With the recent installation of the non-resident speculation tax, a lot of policy makers expected to ease the demand on housing supply. They rationalized that the presence of foreign buyers in Toronto’s market was speculative investors.
How wrong they were.
The question, I’d like to pose to you, is why would an investor from China or India invest in Toronto’s real estate market?
The fact is, major metropolitan areas in both countries have seen a higher return on investment on real estate with less restrictions on ownership and selling.
That said, people are still interested and buying in Toronto’s market.
The fact is, there is fundamental organic demand for real estate. When you have a safe and less volatile economy than many parts of the world, you have a market that people would be wise to park their money in.
That said, there is an upsurge in people arriving in Canada to study. Realistically, the tuition for Canadian universities are much lower, even for international students than in the US. That means a world-class education in a country that costs much less than the other North American alternative.
Those are a few prime examples of why Canadian and particularly Toronto home prices are so robust. The idea is, that while it’s increasingly difficult for typical resident home buyers to purchase a home, other parties from abroad see a functional value to ownership.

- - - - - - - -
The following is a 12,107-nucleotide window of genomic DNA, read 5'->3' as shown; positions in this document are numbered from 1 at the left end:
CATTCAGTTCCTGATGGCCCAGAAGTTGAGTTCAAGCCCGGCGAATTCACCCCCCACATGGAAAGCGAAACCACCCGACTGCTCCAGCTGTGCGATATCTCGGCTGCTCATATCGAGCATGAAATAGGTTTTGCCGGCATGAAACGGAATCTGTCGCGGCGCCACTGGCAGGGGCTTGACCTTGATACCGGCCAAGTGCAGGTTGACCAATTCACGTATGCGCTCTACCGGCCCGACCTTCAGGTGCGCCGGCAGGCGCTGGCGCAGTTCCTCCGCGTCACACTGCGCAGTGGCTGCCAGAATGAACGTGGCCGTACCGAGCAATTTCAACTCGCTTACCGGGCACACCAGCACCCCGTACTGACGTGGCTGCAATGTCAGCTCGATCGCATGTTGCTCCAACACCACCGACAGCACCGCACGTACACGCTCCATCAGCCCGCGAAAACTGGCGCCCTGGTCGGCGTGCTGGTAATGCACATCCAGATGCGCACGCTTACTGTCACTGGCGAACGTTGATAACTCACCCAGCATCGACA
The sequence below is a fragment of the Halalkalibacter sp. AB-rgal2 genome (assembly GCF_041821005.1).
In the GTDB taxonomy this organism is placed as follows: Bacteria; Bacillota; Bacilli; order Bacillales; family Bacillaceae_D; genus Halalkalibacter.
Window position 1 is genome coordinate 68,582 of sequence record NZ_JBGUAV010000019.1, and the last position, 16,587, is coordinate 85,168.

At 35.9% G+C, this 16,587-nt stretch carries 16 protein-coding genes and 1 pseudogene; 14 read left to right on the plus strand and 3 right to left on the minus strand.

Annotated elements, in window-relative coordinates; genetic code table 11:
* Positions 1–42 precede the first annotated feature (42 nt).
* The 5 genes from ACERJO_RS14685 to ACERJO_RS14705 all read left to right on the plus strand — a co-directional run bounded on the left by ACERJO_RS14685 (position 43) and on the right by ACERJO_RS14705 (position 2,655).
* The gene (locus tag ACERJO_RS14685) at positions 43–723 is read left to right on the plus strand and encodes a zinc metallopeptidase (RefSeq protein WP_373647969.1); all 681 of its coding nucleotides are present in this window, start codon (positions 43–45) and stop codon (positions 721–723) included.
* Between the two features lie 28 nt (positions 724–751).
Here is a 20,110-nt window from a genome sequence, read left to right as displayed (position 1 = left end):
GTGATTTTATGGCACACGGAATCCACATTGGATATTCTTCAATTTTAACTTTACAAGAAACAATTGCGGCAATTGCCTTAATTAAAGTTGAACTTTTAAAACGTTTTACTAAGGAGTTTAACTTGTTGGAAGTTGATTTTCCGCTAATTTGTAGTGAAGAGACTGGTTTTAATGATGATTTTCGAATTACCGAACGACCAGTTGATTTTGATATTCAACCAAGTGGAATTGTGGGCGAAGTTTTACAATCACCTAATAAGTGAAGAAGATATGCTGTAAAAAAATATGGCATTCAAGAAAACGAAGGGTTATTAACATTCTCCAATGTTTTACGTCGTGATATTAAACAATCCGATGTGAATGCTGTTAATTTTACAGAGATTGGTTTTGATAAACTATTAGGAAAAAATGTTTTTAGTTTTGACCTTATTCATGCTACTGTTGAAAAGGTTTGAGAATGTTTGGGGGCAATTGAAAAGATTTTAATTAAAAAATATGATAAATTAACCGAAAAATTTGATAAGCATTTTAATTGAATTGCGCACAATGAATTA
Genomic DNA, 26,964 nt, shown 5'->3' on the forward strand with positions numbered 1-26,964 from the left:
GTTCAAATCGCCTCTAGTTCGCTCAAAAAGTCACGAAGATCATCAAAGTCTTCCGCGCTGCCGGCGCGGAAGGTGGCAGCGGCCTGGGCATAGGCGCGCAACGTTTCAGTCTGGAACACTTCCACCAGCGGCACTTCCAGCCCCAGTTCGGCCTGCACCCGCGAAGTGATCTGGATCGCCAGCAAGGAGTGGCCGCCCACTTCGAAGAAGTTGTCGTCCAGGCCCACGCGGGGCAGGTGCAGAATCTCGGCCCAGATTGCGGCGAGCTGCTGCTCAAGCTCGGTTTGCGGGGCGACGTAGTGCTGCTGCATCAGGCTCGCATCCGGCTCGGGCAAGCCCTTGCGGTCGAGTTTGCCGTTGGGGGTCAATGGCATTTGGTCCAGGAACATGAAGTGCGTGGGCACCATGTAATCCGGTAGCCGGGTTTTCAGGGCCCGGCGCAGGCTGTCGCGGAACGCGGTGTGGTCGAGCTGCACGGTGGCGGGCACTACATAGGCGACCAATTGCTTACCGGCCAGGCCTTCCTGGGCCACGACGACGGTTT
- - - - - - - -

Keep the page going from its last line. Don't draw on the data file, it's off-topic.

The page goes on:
While they see this same functional value as residents of Ontario or Canada, they typically have more liquid assets that the average working Canadian. For that reason, a 15% additional tax is a nominal fee for a piece of property with stable value for their children or themselves.
As the mortgage and lending rules have effectively priced many first-time buyers or local workers, the policy wasn’t all bad. It has effectively decreased competition for those able to buy homes outright or afford a larger downpayment.
While this is unfortunate for many young people who want to enter the property ladder, this is a necessary evil imposed by the Ontario government that will hopefully yield some positive results for Toronto consumers.
As it stands, the real estate market is “down” but actual home values haven’t fallen with it. It makes you wonder whether this is a problem that can be regulated with sweeping measures that don’t actually address the problem of scarcity!